Denaby Utd – Denaby 5 Long Eaton 0

January 1927

Mexboroug & Swinton Times, January 7, 1927

Denaby’s New Year Beginning.
Getting A Bit Of Their Own Back.

Denaby 5, Long Eaton 0

Denaby. – Bromage; Taylor, Hunter; Goodison, Barker, Windle; Wadsworth, Johnson, Mace, Green, Skeels.

Long Eaton. – Critchley; Marshall, Pierce; Tice, Terry, Walton; Kerry, Sloman, Gough, Davis, Fowler.

Referee: T. Tomlinson, Sheffield.

Whoever it was who let in Long Eaton’s New Year it is safe to assume he had not black hair, or else he was cross-eyed; perhaps he had both defects, because apart from abominable luck which deprived them of the services of two players at one period of the game, their shooting was all agley. One does not wish to convey the impression that with ordinary luck they could have stayed off defeat, but what is one to say of a Fate which, in the same two minutes, ordains that the knickers of a forward shall be so torn that he has to retire, and that the goalkeeper, in a valiant effort to stem a determined onrush shall be so badly injured that he has to be carried from the field? How’s that for smiting them front and aft?

Long Eaton were best served in defence but it was a poor best and did not prevent Denaby getting over with the goods. It was a one-side game. For a few minutes it looked as if we were going to have a ding-dong fight; the Long Eaton right darted forward; Hunter showed them the way to go home and them Denaby were knocking at the gate. The first sign of superiority came after about 15 minutes when there was a great mix-up in the Long Eaton goalmouth. The ball was kicked out of the scrambling group but was promptly thrust back by Taylor, and it was only after moments of tense excitement that Denaby were sent empty away. The cleverly arranged and the retreat was so orderly that in a minute or two Denaby had completely recovered, and JOHNSON, having tempted Critchley out, scored an easy but well-earned goal.

Three minutes later Long Eaton tried to race through and came near scoring after having upset two or three Denaby men, in their dash. The attack ended in a good shot from the right by Kerry which Bromage smartly fisted away. Green had a trip back to the other end but was so pleased with himself that his finishing shot went high over the bar. His excitement could be forgiven for at this stage everybody was imbued with the same spirit. The second goal came after 31 minutes as the result of a corner kick by Wadsworth which promoted a heading contest in the Long Eaton goalmouth. GREEN had the last word.

It was eight minutes from the interval when Davis had to retire because of the accident mentioned and while he was absent Denaby swarmed round the Long Eaton goal, the outcome of the attack being that Critchley was rather badly injured and had to be carried from the field. The Eaton men were not long before they had Davis back, but following another corner scramble MACE, just on half-time, scored a third.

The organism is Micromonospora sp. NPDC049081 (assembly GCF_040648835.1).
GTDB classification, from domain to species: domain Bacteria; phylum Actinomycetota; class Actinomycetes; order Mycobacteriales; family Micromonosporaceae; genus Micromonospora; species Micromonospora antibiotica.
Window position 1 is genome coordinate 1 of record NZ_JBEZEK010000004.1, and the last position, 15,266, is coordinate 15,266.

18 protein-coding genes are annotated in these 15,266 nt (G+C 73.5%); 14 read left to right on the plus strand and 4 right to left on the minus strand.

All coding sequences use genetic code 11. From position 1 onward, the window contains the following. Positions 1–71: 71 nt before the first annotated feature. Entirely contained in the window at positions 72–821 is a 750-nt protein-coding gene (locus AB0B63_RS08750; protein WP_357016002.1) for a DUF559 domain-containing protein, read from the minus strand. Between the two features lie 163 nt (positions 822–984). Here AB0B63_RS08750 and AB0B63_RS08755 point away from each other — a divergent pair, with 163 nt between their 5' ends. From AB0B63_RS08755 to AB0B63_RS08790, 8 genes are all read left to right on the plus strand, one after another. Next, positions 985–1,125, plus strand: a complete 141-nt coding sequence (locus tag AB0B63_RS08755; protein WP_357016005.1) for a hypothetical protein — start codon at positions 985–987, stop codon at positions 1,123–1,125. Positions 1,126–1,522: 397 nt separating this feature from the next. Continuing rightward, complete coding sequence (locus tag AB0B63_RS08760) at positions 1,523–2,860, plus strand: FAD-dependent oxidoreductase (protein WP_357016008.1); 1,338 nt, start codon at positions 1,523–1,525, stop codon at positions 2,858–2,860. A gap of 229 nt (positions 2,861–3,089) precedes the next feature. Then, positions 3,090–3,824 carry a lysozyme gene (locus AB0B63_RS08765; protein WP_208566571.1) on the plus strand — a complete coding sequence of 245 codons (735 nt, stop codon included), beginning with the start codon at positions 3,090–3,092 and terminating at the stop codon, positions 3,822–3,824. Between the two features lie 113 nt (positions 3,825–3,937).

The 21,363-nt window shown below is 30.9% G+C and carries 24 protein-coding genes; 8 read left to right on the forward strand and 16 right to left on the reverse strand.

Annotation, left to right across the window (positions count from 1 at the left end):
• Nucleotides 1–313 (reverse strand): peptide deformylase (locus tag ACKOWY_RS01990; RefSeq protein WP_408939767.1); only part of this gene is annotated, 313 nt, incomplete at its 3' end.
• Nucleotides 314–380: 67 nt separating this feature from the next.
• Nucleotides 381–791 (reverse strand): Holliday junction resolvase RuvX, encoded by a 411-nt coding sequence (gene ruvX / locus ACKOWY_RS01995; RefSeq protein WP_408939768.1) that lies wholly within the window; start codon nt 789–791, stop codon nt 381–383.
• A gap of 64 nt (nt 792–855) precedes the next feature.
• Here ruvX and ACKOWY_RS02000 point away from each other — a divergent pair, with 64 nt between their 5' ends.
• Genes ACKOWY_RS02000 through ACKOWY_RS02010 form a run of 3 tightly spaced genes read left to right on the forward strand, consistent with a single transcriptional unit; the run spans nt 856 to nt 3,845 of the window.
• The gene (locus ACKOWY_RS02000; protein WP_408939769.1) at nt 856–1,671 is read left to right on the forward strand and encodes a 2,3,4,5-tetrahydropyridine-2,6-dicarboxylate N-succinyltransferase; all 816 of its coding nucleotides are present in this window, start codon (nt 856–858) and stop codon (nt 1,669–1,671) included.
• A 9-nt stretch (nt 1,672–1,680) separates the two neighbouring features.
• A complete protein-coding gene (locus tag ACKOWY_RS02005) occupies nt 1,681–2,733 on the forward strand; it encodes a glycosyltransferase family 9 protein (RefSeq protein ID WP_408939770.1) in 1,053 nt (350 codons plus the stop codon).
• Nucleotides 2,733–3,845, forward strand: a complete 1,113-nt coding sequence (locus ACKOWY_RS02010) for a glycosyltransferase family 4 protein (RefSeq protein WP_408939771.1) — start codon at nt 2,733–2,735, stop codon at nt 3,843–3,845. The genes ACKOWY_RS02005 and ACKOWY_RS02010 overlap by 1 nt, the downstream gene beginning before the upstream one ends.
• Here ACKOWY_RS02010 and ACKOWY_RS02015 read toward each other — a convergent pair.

Pierce continued to deputise for Critchley for six minutes of the second half when the goalkeeper returned to make up the full team once more. The half was only three minutes old, however, when WADSWORTH increased the Denaby lead.

Six minutes later as the result of a fine breakaway by the same player, MACE scored his second and the last goal of the match.

This half was characterised by wild kicking by Long Eaton; perhaps taking long shots were their only hope – because Hunter and Taylor were far too good to allow the opposing forwards to get near – but one expected that the shots would have been something like on the mark. Sloman made a hopeless effort, and Gough soared a hall well over the bar. Towards the end of the game the healthiness of the contest was affected by the tactics of the Long Eaton left defence, who marked Wadsworth as a dangerous man. The Denaby winger had certainly shown ability in getting through but there was no call for Long Eaton to cut up rough about it. They were beaten in any case and their treatment only provoked a reprisal by Wadsworth who was cautioned by the referee.

Denaby have an excellent set of players and it is difficult to single anyone out for special mention. There was a great deal of work by Barker at centre-half which aroused admiration and his steadiness in tackling proved a great help. He was ably assisted by Goodison and Windle. Hunter quickly became prominent with fine clearances and in him and Taylor the club have stalwart backs. The work of Wadsworth and Johnson was pleasing to  their opponents. Green and Skeels were given few chances but they played their part well, while the wings were wisely kept together by Mace. Bromage was not much in demand but was efficient.